I am planning a weeklong (too short for me) trip to Greece with friends in the fall so I have laid out a reading list to prepare. In this post I'll review three of the nonfiction books I have recently read. In a later post(s) I'll review some excellent fiction set in Greece.The Olive Grove by Katherine Kizilos, Lonely Planet Publications, 1997
This is a travel memoir written by an Australian journalist of Greek extraction. The author wanders through Greece, connects with her Greek relatives and describes people and places both on some of the islands and the mainland. This book I think is more for the traveler who has a better handle on Greek history and culture than I did. It is roughly organized into sections but really doesn't lend itself to a quick lookup of information. I did enjoy this book for its intimate and somewhat emotional look at the people the author meets. Might be fun to read as you traveled through Greece on an extended stay.
Hellas by Nicholas Gage, Gazelle Distribution, 2002
If you know as little about Greek history, geography and culture as I did, this book is positively indispensable. The author starts the story in ancient times and relates the history in a very readable way right up to the beginning of the twenty first century (unfortunately no comments on the current Greek crises). He examines the different parts of the country and the cultural differences they have. Sections on religion, politics, food and drink and the outsized Greek personality are all included. This book is concise (230 pages) and loaded with useful information. Highly recommended.
Eurydice Street by Sofka Zinovieff,Grata Uk, 2005
The author, raised in Britian has married a Greek government employee and they move back to Athens with their two children. The book relates her experiences in her first year living in Greece. She had lived in Greece as a student years before so she had some idea of what the experience would bring. The story is set mainly in Athens but she does have sections on Greek villages and especially the affinity that Greeks have for their native villages. Using members of her husbands family to illustrate her story she brings alive the blood-spattered history of Greece since WWII. Using her own experience trying to gain Greek citizenship she tells of the difficulties working with Greek government employees. The relationship of Greeks to their Orthodox Church is described by looking at the religious holidays that are celebrated each year. The deeply negative feelings that Greeks have to the US and the UK are explained (in typical ugly American fashion I had no idea of the Greek feelings and the US actions that caused them). This is a highly readable book and in my opinion a must read. The stories the author tells are indelible in my mind. I am only sorry that this story ends in the late 1990's so I didn't get the author's take on present day Greek troubles. In looking for books to read about Greece I have stumbled on an excellent author you should read -Greek travel or not. I am looking forward to her next book, the fictional The House on Paradise Street. (Note Eurydice Street was a little hard to come by, I had to order at Amazon from a UK publisher but it was reasonably priced and came within a week.)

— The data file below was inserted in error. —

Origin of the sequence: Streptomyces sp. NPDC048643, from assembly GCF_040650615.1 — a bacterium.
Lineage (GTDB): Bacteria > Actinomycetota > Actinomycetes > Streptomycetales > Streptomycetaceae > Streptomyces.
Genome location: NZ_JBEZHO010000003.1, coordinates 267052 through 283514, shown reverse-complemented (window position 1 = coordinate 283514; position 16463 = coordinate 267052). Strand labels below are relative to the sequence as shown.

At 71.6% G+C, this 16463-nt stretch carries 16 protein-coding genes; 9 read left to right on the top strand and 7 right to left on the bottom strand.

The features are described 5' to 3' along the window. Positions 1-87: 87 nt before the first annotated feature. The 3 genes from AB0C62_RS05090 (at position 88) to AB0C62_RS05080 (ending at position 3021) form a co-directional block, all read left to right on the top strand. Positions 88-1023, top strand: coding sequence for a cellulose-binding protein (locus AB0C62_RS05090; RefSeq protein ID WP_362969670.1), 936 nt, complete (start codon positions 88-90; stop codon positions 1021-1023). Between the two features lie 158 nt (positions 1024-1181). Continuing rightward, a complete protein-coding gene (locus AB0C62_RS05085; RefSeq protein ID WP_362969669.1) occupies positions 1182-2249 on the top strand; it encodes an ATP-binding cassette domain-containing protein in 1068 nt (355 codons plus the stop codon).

Any reader suggestions of other books on Greece I should read?